Opinion writer

Who’s afraid of big, bad Ted Cruz?

Not Lamar Alexander. The Tennessee Republican went on the Senate floor to accuse his fellow Republican of proposing actions that would “render ourselves lawless” and cause “chaos.” Alexander reminded the Texan that the Senate “requires restraint and goodwill.”

Not John Cornyn. The senior senator from Texas said that Cruz’s prescription would be a “terrible mistake” and that if his fellow Texas Republican were making a valid point, “you would find other voices joining that of the junior senator, but I hear no one.”

And certainly not Orrin Hatch. The Utah Republican and Senate president pro tempore said on the Senate floor, in remarks prompted by Cruz, that “squabbling and sanctimony” won’t be tolerated.

“The Senate floor has too often become a forum for partisan messaging,” the veteran legislator inveighed. “It has been misused as a tool to advance personal ambitions, a venue to promote political campaigns and even a vehicle to enhance fundraising efforts” — all of which Cruz has done. “Most egregiously, Mr. President, the Senate floor has even become a place where senators have singled out colleagues by name to attack them in personal terms.”

On the Senate floor July 24, Sen. Ted Cruz (R-Tex.) accused "career politicians" in Congress of "looting the tax payer to benefit wealthy, powerful corporations." (AP)

Finally, Senate Republicans are standing up to the bully who terrorized them the past two and a half years — and they’re finding out he isn’t so tough, after all. After Cruz on the Senate floor Friday called his fellow Republican, Senate Majority Leader Mitch McConnell (Ky.), a liar, his GOP colleagues have moved swiftly to shut down his antics. They voted in large numbers to renew the Export-Import Bank (McConnell’s scheduling of the vote, opposed by Cruz, is what prompted Cruz to accuse McConnell of lying) and they thwarted Cruz and his sidekick, Sen. Mike Lee (R-Utah), on poison-pill amendments to the highway bill that would have jettisoned Senate rules in order to defund Planned Parenthood, scuttle the Iran nuclear deal and repeal Obamacare.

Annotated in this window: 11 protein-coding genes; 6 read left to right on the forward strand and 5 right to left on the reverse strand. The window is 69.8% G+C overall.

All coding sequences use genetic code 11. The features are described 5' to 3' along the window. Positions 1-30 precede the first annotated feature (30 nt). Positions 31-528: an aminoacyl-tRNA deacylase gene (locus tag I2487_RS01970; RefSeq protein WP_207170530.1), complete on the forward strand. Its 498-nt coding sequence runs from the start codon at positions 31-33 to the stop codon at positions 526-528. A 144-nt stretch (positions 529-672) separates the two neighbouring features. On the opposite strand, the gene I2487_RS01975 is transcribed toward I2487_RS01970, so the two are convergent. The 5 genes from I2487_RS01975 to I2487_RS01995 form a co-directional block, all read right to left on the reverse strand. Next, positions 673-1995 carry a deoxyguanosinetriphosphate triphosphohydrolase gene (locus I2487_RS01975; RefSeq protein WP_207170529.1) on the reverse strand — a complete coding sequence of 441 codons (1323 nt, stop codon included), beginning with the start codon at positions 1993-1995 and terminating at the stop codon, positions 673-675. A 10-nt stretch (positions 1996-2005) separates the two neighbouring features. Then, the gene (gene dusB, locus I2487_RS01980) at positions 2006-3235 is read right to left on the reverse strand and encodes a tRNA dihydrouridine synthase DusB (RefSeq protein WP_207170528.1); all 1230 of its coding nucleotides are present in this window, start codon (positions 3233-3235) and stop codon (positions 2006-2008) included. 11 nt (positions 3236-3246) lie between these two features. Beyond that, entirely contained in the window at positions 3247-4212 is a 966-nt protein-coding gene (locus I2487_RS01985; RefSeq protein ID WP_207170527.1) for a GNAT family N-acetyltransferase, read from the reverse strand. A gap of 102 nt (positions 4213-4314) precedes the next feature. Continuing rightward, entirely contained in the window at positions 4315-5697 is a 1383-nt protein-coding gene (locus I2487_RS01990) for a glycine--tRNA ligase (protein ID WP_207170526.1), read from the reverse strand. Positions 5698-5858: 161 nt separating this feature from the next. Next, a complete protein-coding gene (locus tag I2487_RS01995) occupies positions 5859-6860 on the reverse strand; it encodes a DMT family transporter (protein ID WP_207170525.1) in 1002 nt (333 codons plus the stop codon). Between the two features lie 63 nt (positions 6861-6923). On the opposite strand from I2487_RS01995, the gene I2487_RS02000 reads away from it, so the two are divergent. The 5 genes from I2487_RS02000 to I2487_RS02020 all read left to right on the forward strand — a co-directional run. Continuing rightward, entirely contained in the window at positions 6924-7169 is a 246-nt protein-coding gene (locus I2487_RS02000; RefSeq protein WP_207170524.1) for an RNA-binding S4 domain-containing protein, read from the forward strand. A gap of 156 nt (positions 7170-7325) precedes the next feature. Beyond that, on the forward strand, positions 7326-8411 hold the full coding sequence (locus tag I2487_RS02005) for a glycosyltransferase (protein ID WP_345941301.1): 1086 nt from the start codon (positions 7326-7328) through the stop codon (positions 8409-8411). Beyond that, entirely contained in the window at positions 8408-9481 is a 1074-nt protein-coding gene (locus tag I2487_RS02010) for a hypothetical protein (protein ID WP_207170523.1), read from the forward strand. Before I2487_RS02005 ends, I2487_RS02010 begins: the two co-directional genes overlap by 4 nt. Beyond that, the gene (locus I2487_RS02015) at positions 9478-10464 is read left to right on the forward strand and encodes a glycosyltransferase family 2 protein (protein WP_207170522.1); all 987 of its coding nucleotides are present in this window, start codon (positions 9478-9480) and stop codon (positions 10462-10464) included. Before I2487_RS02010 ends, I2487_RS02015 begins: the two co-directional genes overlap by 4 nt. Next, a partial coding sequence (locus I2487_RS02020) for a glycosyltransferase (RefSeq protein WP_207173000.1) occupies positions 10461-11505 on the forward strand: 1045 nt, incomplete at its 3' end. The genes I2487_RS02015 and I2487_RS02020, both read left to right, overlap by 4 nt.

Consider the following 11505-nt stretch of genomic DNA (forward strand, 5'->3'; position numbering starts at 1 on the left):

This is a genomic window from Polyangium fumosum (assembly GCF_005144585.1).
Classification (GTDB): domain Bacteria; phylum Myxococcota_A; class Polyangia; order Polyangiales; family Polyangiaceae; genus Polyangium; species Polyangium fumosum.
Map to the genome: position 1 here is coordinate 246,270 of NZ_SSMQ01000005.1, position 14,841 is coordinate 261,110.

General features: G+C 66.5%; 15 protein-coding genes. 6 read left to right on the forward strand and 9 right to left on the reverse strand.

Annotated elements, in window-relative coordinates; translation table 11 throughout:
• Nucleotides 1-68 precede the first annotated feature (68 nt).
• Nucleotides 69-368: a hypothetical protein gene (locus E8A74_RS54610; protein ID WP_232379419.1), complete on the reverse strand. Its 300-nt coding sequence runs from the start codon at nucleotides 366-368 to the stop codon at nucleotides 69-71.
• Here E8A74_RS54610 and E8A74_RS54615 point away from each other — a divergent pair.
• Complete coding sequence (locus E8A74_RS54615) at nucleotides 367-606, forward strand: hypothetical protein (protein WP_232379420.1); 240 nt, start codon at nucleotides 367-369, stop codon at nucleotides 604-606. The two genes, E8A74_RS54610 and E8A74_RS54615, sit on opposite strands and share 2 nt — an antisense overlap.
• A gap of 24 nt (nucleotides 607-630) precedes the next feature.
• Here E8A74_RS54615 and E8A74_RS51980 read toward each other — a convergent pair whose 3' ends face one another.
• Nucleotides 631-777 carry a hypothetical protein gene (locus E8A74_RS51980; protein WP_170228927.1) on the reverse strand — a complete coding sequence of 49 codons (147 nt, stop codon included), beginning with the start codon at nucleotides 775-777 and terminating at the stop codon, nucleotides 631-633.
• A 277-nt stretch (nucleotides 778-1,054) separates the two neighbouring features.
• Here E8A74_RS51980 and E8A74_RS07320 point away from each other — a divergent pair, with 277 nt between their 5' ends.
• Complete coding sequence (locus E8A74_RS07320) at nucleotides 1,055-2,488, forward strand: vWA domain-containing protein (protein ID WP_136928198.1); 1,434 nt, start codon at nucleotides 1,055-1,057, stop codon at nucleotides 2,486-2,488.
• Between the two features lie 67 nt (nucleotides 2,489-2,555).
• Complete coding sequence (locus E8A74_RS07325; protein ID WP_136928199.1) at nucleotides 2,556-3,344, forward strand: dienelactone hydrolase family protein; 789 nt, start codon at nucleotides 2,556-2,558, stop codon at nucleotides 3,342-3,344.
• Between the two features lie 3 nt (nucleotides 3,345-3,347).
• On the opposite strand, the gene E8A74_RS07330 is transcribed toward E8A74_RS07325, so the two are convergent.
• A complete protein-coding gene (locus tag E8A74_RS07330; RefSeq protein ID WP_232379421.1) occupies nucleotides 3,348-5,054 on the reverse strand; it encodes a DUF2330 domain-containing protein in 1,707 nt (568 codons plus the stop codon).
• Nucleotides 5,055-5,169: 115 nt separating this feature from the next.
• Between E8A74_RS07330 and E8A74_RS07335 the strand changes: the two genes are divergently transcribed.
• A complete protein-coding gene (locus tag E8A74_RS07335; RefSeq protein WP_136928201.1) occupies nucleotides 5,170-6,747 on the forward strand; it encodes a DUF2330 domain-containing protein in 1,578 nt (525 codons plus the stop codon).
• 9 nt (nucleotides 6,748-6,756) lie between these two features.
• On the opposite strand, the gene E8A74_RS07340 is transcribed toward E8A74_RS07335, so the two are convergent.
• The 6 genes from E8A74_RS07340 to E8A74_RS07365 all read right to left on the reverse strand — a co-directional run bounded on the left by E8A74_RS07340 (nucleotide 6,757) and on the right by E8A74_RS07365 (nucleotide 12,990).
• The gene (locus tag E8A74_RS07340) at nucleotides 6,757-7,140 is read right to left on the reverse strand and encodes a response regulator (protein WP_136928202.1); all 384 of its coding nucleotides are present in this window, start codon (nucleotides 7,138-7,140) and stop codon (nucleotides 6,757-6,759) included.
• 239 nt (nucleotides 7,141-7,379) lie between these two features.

In a particular humiliation of Cruz, he was unable to get a “sufficient second” for a vote on his Iran amendment Sunday, persuading just three senators — well short of the 20 percent he needed. Such seconds are routinely granted as a courtesy, and longtime Congress watchers couldn’t recall a similar rebuke by senators of a colleague.

Off the floor, other GOP senators — Mike Rounds (S.D.), Lindsey Graham (S.C.), Susan Collins (Maine), Thom Tillis (N.C.) and John McCain (Ariz.) — piled on with their own criticism of Cruz.

McConnell called a meeting of all GOP senators Monday night at which each senator was given an intercepted copy of an e-mail from Lee’s office encouraging outside conservative groups to pressure rank-and-file senators to oppose Republican Senate leaders. Lee apologized, blaming a staffer, and surrendered without a fight in his quest for an Obamacare-repeal amendment to the highway bill.

This could be a turning point for Republicans, if they come to the conclusion that Cruz and his ilk are paper tigers. Cruz has found scant support on the presidential primary trail; polling under 6 percent, he’s in a tie for seventh place and is registering less than a third the support Donald Trump has and less than half that of Jeb Bush.

In a broader sense, Republican senators seem to be growing in confidence that they can defy what remains of the tea party and affiliated conservative groups such as Heritage Action and Club for Growth. Not a single Republican senator was defeated in a primary last year, and none but McCain so far faces a real challenge next year.

Any celebration should be restrained, because the House remains in the grips of Cruz-like conservatives. House Republican leaders said Tuesday they would leave early for their August recess rather than take up the highway bill after it clears the Senate.

But McConnell seemed uncharacteristically cheerful as he opened the Senate on Tuesday morning. He smiled at a page. He smiled at Minority Leader Harry Reid (D-Nev.). He shared a smile and a chuckle with Sen. Barbara Boxer (D-Calif.).

“The Senate continues to move closer and closer to passage of a bipartisan multi-year highway bill,” McConnell said, already beginning his thank-yous even though the bill was scheduled for a final vote Wednesday.

Minutes later, Sen. Jim Inhofe (R-Okla.), a reliable conservative, went to the floor to move up the vote on the bill. “I’m going to make an appeal for whoever is trying to string this thing out to shorten the time so we can have the vote,” he said, in an obvious reference to Cruz. “Now, whether the individuals have placed themselves in the corner where that’s not going to happen, I don’t know.”

The bully has indeed been cornered, and from here he doesn’t look so menacing.

Twitter: @Milbank

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